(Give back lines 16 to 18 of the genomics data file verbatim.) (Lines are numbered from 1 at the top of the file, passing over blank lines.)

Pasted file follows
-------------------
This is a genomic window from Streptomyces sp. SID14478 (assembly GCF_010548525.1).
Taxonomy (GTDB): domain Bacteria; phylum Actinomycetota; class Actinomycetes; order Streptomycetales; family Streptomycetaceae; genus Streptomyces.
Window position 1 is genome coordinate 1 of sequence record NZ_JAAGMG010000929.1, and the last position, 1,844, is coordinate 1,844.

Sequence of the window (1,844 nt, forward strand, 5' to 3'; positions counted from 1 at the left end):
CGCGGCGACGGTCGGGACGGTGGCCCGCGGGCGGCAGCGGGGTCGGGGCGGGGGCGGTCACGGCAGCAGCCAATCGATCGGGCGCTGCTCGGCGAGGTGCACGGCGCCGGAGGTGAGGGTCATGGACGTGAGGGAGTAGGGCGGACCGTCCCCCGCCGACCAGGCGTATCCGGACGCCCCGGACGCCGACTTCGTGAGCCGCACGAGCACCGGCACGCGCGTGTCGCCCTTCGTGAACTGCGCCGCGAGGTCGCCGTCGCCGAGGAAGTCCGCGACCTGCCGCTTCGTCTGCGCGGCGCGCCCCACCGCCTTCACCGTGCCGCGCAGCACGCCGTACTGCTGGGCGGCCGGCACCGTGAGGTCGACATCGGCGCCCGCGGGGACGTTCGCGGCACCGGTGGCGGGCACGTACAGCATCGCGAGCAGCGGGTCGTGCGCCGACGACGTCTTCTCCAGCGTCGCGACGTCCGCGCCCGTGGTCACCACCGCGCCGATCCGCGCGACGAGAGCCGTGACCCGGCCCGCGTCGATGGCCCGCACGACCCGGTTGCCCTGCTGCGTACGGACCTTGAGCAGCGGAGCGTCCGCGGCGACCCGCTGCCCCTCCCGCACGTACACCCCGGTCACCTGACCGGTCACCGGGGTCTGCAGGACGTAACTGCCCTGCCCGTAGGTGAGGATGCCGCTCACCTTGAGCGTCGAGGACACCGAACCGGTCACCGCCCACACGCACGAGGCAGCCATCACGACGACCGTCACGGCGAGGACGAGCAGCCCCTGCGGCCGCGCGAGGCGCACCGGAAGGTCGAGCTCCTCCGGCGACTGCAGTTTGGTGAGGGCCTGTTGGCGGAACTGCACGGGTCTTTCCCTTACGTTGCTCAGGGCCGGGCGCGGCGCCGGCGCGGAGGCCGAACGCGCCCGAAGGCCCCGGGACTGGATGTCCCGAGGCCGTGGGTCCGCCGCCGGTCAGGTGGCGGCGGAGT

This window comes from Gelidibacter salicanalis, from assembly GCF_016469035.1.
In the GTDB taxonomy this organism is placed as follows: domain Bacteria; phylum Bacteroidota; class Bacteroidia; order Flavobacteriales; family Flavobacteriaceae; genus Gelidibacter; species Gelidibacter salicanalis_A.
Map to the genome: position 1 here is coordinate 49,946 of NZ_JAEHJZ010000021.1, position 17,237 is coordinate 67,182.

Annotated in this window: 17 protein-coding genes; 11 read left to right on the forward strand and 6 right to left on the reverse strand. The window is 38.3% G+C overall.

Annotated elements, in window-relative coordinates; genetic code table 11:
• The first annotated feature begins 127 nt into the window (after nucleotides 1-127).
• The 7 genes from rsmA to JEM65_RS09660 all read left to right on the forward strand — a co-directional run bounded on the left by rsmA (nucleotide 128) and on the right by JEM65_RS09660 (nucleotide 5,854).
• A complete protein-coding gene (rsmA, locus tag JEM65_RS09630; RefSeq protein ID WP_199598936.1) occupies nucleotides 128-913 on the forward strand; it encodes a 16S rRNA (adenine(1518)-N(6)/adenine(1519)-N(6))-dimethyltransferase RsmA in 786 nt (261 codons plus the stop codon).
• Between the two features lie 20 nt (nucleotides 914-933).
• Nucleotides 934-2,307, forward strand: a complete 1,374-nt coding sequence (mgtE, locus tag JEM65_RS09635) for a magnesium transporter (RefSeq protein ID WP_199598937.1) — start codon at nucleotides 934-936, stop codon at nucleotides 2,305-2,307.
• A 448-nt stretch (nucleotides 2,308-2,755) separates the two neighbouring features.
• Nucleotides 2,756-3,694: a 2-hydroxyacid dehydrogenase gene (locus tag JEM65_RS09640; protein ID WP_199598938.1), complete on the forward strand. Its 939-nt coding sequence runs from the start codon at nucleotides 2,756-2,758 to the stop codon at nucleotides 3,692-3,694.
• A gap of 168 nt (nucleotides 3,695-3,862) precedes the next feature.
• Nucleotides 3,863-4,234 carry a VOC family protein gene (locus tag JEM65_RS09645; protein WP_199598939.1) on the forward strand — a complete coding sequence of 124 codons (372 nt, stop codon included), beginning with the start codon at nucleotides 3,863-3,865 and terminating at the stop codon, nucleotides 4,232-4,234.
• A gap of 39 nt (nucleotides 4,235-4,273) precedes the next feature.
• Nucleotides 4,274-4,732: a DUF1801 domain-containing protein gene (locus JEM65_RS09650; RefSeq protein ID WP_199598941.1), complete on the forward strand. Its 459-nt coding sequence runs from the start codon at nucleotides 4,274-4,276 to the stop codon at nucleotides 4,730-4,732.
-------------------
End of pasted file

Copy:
• A 448-nt stretch (nucleotides 2,308-2,755) separates the two neighbouring features.
• Nucleotides 2,756-3,694: a 2-hydroxyacid dehydrogenase gene (locus tag JEM65_RS09640; protein ID WP_199598938.1), complete on the forward strand. Its 939-nt coding sequence runs from the start codon at nucleotides 2,756-2,758 to the stop codon at nucleotides 3,692-3,694.
• A gap of 168 nt (nucleotides 3,695-3,862) precedes the next feature.